Lewis

“Why?” Lewis asks over his third pint.

Ifor doesn’t know how to answer. He isn’t sure what the question is and he’s just a pub landlord, not a psychiatrist.

“Why?” Lewis asks again. “Why would he throw it all away?”

“Because he didn’t want the life you planned” went unsaid. Mainly because no-one in the bar could think of a better life than being miles away from a dying coastal village waiting for the Invisible Tide and its bad air to strangle the last of them. Even if Alan Lewis had only ever become an amateur player in some fourth division team, he would have been away from here. Perhaps he just couldn’t get far enough away from his father.


Anna

“I think the water’s cloudy right up to the shore,” I say.

Although it isn’t obvious unless you’ve spent years staring at samples and slides that make the fine suspension of almost invisible particles obvious.

I play with my breathing apparatus. Depending on the weather conditions—and today is bright and clear—the gasses from the algal bloom could reach a few miles in land.

“Been that way for years,” Lainey says.

She stares out of the airlock door, currently closed, and her mask hangs against her neck.

I wonder what that meant for child-Lainey, whoever she’d been. The effects of the algal bloom on humans were first identified twenty six years ago, seen in a handful of fisherman and a significant number of tourists who’d come to Cardigan bay to enjoy water sports. Short-term breathing problems with long-term lung scarring and brain damage meant going out in questionable waters had been banned and both industries had totally collapsed—at least around the Celtic Sea.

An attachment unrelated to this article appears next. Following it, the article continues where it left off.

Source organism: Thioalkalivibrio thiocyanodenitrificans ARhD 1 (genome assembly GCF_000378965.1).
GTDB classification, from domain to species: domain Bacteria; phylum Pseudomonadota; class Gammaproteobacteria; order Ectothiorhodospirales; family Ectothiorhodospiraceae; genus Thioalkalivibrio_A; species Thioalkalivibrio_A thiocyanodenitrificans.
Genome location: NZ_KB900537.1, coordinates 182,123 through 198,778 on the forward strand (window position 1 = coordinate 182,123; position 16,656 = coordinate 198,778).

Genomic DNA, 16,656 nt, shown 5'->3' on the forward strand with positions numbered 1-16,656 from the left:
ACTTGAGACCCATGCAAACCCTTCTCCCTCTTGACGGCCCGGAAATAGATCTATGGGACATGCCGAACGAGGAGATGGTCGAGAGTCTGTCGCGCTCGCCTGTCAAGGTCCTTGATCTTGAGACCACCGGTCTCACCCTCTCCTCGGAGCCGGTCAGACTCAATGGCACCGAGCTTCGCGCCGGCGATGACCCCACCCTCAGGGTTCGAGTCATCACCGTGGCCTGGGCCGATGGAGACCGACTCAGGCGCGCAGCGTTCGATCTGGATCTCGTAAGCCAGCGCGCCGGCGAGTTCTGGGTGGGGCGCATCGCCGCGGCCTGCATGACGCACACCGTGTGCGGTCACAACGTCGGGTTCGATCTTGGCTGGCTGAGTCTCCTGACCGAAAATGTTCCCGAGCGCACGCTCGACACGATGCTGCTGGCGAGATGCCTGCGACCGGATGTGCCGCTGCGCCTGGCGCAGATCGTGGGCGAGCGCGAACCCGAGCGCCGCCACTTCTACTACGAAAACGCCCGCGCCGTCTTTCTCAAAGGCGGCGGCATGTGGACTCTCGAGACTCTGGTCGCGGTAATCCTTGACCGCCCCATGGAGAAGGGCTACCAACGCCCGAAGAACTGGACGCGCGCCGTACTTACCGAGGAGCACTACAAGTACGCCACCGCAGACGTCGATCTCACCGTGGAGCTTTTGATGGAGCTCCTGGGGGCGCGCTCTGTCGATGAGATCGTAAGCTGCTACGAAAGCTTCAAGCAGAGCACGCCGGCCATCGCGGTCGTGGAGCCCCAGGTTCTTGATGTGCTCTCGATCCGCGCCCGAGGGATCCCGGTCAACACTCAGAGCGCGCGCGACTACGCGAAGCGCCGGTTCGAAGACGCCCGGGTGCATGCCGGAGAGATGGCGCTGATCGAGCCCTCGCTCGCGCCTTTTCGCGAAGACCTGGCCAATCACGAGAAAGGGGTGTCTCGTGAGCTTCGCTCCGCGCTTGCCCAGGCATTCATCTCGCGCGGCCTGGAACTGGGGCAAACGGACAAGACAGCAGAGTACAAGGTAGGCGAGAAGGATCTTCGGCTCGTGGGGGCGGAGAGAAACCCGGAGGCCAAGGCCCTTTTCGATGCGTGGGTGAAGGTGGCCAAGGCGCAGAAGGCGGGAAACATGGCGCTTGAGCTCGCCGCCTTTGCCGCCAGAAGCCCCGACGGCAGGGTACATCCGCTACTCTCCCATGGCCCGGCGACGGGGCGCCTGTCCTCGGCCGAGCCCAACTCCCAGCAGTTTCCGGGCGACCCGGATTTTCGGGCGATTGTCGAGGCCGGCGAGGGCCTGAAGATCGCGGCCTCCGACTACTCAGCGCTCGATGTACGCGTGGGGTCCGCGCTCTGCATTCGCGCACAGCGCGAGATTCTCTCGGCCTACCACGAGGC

“We better keep our breathers on,” I say.

Lainey catches my eye as she ties the boat off and smiles. “As you wish.”

She’s humouring me. She must have spent plenty of summers breathing bad air. I want to hug child-Lainey and tell her things get better, even if it isn’t true. On the other hand, now I understand why we found each other on the same marine biology course in the first place and why she works the projects she does.


Po-Ka

Summer holidays in West Wales have never been full of sunshine and outdoor adventure. When rain got too heavy for hanging around in or being on Mr Lewis’s boat, we’d be in the fish and chip shop or in the flat above it. Our favourite was being in the shop when it was closed and before my parents came down to start opening up.

I’d always open with “So what are we playing today?”

“Tag?” asked Alan.

“Not in here,” Ma might snap, if there were customers around.

I’d shake my head. “Nah. How about cops and robbers or knights and outlaws?”

Alan always got me too quickly. No matter how fast my feet moved, he had the reach on me. He was always big for his age and I was always small.

“Only if we’re on the same side,” Alan would say as gravely as an eleven year old can manage.

Sometimes we had to put up with my little sister. “You could be the prince and rescue me.”

She was too young to have a real crush but almost-brother Alan was too big and brave for her to not to favour him.

“I don’t want to be a prince.” Alan never wanted to be a hero. He was happier being a sidekick. “Po-Ka can rescue you.”

“I don’t want to be rescued by Po-Ka. He’s my brother, not my prince,” my sister said every time, and usually that would be the end of it.

But there was one time she stood there looking so close to tears that her fairy wings almost drooped.

“Then Po-Ka can rescue me and you can help,” said Alan.

She giggled. “Princes can’t rescue boys. They can’t marry boys.”

Alan shrugged. “So we won’t get married.”

Alan spent the afternoon wearing my sister’s wings, a tutu and a tiara because “that’s what princesses wear” and my sister became my willing sidekick. We stayed that way until my parents came down to open up the shop.